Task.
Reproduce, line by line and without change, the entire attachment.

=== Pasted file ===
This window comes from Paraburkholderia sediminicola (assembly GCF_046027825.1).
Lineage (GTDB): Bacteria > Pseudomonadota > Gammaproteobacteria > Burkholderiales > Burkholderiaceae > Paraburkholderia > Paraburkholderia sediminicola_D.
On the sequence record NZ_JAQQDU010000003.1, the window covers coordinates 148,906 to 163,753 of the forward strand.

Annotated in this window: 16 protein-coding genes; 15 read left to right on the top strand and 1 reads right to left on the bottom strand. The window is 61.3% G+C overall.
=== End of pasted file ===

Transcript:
This window comes from Paraburkholderia sediminicola (assembly GCF_046027825.1).
Lineage (GTDB): Bacteria > Pseudomonadota > Gammaproteobacteria > Burkholderiales > Burkholderiaceae > Paraburkholderia > Paraburkholderia sediminicola_D.
On the sequence record NZ_JAQQDU010000003.1, the window covers coordinates 148,906 to 163,753 of the forward strand.

Annotated in this window: 16 protein-coding genes; 15 read left to right on the top strand and 1 reads right to left on the bottom strand. The window is 61.3% G+C overall.